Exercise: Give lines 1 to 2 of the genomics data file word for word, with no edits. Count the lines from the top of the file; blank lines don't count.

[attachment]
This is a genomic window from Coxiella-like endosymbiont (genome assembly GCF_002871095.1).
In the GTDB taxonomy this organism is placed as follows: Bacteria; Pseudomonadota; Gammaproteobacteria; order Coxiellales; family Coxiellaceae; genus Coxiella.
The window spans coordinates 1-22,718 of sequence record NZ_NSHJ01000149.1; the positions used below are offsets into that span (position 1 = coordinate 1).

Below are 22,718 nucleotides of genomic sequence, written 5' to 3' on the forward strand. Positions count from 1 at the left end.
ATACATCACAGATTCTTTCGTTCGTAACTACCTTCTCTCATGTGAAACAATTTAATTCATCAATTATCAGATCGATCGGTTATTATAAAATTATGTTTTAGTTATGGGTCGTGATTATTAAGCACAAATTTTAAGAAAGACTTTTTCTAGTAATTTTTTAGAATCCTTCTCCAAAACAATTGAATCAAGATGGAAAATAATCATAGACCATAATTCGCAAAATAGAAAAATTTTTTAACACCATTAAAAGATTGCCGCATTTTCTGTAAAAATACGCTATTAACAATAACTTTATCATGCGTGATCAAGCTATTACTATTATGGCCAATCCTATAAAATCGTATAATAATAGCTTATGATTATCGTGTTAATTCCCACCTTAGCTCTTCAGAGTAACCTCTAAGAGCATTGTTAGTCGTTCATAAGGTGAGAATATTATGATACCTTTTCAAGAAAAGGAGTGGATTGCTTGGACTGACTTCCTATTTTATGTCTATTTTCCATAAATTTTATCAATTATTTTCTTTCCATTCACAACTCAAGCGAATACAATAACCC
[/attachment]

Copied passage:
This is a genomic window from Coxiella-like endosymbiont (genome assembly GCF_002871095.1).
In the GTDB taxonomy this organism is placed as follows: Bacteria; Pseudomonadota; Gammaproteobacteria; order Coxiellales; family Coxiellaceae; genus Coxiella.